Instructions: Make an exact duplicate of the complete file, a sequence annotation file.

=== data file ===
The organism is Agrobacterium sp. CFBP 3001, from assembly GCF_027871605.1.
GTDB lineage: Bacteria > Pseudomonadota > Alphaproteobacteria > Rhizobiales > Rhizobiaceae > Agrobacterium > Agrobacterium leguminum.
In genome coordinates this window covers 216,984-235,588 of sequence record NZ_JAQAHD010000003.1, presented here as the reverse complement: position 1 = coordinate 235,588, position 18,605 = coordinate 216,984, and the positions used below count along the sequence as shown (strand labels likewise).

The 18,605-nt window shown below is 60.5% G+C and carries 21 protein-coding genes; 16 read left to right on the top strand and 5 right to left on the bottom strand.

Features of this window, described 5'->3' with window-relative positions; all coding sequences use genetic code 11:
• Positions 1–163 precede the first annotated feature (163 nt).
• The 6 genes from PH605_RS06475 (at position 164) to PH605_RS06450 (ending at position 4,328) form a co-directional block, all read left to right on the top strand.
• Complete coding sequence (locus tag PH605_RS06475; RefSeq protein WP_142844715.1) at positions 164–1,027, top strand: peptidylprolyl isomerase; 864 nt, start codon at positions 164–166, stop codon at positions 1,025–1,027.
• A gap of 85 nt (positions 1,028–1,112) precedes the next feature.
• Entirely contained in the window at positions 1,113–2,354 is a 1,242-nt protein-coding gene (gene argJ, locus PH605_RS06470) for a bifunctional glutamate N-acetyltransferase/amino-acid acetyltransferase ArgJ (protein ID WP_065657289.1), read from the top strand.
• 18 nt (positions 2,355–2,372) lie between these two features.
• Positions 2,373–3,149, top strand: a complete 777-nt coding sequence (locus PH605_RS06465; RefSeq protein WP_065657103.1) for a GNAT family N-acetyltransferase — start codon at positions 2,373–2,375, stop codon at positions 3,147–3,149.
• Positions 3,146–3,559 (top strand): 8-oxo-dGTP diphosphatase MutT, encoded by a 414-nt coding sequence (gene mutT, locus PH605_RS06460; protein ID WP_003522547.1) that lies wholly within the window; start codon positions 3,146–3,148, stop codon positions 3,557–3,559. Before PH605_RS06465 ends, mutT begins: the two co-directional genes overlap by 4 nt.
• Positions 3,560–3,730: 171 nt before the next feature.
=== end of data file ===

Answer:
The organism is Agrobacterium sp. CFBP 3001, from assembly GCF_027871605.1.
GTDB lineage: Bacteria > Pseudomonadota > Alphaproteobacteria > Rhizobiales > Rhizobiaceae > Agrobacterium > Agrobacterium leguminum.
In genome coordinates this window covers 216,984-235,588 of sequence record NZ_JAQAHD010000003.1, presented here as the reverse complement: position 1 = coordinate 235,588, position 18,605 = coordinate 216,984, and the positions used below count along the sequence as shown (strand labels likewise).

The 18,605-nt window shown below is 60.5% G+C and carries 21 protein-coding genes; 16 read left to right on the top strand and 5 right to left on the bottom strand.

Features of this window, described 5'->3' with window-relative positions; all coding sequences use genetic code 11:
• Positions 1–163 precede the first annotated feature (163 nt).
• The 6 genes from PH605_RS06475 (at position 164) to PH605_RS06450 (ending at position 4,328) form a co-directional block, all read left to right on the top strand.
• Complete coding sequence (locus tag PH605_RS06475; RefSeq protein WP_142844715.1) at positions 164–1,027, top strand: peptidylprolyl isomerase; 864 nt, start codon at positions 164–166, stop codon at positions 1,025–1,027.
• A gap of 85 nt (positions 1,028–1,112) precedes the next feature.
• Entirely contained in the window at positions 1,113–2,354 is a 1,242-nt protein-coding gene (gene argJ, locus PH605_RS06470) for a bifunctional glutamate N-acetyltransferase/amino-acid acetyltransferase ArgJ (protein ID WP_065657289.1), read from the top strand.
• 18 nt (positions 2,355–2,372) lie between these two features.
• Positions 2,373–3,149, top strand: a complete 777-nt coding sequence (locus PH605_RS06465; RefSeq protein WP_065657103.1) for a GNAT family N-acetyltransferase — start codon at positions 2,373–2,375, stop codon at positions 3,147–3,149.
• Positions 3,146–3,559 (top strand): 8-oxo-dGTP diphosphatase MutT, encoded by a 414-nt coding sequence (gene mutT, locus PH605_RS06460; protein ID WP_003522547.1) that lies wholly within the window; start codon positions 3,146–3,148, stop codon positions 3,557–3,559. Before PH605_RS06465 ends, mutT begins: the two co-directional genes overlap by 4 nt.
• Positions 3,560–3,730: 171 nt before the next feature.